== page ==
Less than three months before the launch of its plastics futures contracts, the London Metal Exchange is expanding its polypropylene menu and may add contracts of less than 30 days.
LME recently added a raffia PP grade for the Asian market and a general-purpose, injection molding grade of PP with a melt-flow rate of 20 for the U.S. market. Previously, LME had offered a futures contract only on a general-purpose injection PP grade with a melt-flow rate of 12.
The additions were made ``to recognize regional differences that are fairly significant,'' LME planning director Neil Banks said at the Plastics News Executive Forum, held Feb. 28 to March 2 in Litchfield Park.
``We wanted to enhance our liquidity and delivery in those two regions,'' added Banks. The recommendations were made by the firm's plastics committee, which includes representatives from resin makers Dow Chemical Co., Basell Polyolefins and BP Chemicals.
The possibility of shorter contracts also is being studied, but such contracts will not be available before the May 27 launch date of LME's initial contracts for PP and linear low density polyethylene. The initial LLDPE offering is a butene-based, general-purpose copolymer for blown film and blending.
``Some interested customers want [the futures contracts] to reflect the short-term volatility in spot trading that's more prevalent in Asia and Europe,'' Banks said. ``The concern is that, depending on what date you buy or sell a contract, there could be a gap of as much as seven weeks.''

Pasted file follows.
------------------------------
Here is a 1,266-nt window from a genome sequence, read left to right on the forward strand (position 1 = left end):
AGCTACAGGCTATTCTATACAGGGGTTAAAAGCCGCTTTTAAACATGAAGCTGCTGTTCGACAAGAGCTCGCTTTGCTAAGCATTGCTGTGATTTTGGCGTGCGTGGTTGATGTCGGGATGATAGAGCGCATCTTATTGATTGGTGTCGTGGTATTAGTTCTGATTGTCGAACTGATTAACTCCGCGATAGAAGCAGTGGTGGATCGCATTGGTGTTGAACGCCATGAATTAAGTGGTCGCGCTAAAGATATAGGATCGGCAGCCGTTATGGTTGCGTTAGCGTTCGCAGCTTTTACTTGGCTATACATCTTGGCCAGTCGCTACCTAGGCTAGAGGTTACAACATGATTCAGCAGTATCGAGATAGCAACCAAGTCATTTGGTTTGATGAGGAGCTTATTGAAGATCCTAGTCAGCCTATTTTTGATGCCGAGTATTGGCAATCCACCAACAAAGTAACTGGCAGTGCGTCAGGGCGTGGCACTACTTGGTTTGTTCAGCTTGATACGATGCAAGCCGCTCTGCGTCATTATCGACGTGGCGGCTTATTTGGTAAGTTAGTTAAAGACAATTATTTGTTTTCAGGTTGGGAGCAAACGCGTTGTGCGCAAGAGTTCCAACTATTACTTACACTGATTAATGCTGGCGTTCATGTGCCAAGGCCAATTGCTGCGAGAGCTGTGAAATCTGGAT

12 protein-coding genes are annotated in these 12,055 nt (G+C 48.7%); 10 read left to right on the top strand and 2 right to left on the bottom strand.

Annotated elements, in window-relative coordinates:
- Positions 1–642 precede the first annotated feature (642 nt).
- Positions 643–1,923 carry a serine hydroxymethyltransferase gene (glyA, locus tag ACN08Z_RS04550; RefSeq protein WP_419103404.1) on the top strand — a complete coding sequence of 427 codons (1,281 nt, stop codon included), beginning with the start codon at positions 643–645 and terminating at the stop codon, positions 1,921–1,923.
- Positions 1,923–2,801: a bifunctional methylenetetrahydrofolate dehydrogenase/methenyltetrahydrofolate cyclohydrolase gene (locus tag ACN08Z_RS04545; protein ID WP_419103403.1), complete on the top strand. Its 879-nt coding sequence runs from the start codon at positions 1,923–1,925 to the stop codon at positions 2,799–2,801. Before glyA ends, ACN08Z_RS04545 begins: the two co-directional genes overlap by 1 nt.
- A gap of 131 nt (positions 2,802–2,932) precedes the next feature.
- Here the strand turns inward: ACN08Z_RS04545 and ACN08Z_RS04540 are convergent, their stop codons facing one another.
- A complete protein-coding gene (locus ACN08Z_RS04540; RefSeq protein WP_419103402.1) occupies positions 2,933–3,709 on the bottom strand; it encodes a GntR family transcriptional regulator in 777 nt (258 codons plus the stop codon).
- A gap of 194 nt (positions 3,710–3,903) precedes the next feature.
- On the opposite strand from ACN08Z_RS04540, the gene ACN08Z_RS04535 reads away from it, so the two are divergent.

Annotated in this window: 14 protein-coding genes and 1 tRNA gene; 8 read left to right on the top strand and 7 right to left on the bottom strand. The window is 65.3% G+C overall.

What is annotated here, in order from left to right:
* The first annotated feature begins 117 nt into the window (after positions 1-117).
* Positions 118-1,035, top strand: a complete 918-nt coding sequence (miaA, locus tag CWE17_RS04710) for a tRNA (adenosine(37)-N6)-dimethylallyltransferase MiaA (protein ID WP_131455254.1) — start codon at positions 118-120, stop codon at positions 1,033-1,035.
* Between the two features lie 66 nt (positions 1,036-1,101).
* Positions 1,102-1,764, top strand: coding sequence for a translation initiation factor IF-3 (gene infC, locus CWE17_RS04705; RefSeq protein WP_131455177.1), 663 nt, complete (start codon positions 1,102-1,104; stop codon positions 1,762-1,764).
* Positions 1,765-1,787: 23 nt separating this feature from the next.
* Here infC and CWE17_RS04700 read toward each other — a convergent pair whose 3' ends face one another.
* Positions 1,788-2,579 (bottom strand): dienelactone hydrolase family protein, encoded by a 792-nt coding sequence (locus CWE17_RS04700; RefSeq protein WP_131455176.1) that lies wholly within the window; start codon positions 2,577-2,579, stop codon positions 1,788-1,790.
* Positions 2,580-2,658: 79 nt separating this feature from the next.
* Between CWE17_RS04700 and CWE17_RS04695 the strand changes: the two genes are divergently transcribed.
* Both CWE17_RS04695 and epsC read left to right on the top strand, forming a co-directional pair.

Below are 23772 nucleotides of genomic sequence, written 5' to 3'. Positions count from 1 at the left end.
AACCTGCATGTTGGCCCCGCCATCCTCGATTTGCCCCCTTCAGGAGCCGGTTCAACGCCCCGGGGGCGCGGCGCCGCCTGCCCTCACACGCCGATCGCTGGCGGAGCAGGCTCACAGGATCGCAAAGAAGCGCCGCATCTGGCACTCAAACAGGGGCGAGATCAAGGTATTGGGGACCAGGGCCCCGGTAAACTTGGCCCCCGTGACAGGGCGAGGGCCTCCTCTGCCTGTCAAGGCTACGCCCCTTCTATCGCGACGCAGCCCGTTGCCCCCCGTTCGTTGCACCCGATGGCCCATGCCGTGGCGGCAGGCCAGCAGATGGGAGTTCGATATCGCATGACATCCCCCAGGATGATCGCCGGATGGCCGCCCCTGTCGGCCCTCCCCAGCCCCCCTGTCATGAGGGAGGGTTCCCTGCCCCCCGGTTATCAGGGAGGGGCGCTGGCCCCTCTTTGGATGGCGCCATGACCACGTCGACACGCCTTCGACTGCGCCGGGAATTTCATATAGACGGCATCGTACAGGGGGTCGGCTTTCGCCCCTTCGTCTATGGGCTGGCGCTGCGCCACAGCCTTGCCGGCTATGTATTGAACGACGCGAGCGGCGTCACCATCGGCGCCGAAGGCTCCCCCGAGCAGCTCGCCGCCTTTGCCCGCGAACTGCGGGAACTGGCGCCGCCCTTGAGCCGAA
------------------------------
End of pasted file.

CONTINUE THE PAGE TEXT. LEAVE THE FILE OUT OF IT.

In the nonferrous metals market - where LME has operated for 125 years - futures contracts can be as short as two days.
Anticipating the LME debut, LME member Sempra Metals Ltd. of London has begun listing prices for over-the-counter PP and LLDPE futures for September. The Sempra contracts anticipate listed grades of PP and LLDPE each selling for about 56 cents per pound in September.
Banks said Sempra's action is ``fantastic news, since it gives people an indication of where the price is.''
Banks attempted to dispel some myths that he said have surrounded futures markets. For example, he said LME strictly monitors its transactions to prevent excessive speculation that could affect prices. Industry participation also will be vital to the program's success.
``You can't have a successful market with only traders and speculators,'' Banks said. ``You need industry participation. As an end user, you participate in the pricing mechanism.''
Banks provided examples of how both a resin maker and processor could use plastics futures.
In the producer example, a resin maker with unsold output for December could sell December futures on the LME in August for $950 a ton. If by October the LME price for December drops to $900 a ton, the resin maker could sell his output to his customer and buy December futures back at the lower price.
For processors, a purchase of LME December futures could be made in August for $950/ton. If by October the price climbs to $1,000/ton, the processor could sell futures purchased earlier at the higher price, pocketing $50 a ton in the transaction.
Banks also addressed the topic of physical delivery, which has been a concern among some potential customers. He said material will be delivered at five locations: Houston; Antwerp, Bel- gium; Rotterdam, the Netherlands; Singapore; and Johor, Malaysia. But, he added, delivery only occurs in about 1 percent of all LME transactions, and typically is made to brokers and traders and not to end users.
LME still has hurdles to climb, such as public criticism from resin makers Borealis A/S and Saudi Basic Industries Corp. Recently, Basell also lobbied for shorter contracts.
Banks pointed out that LME's aluminum contract took five years to establish itself after its launch in the late 1970s, but now is used as an industry benchmark.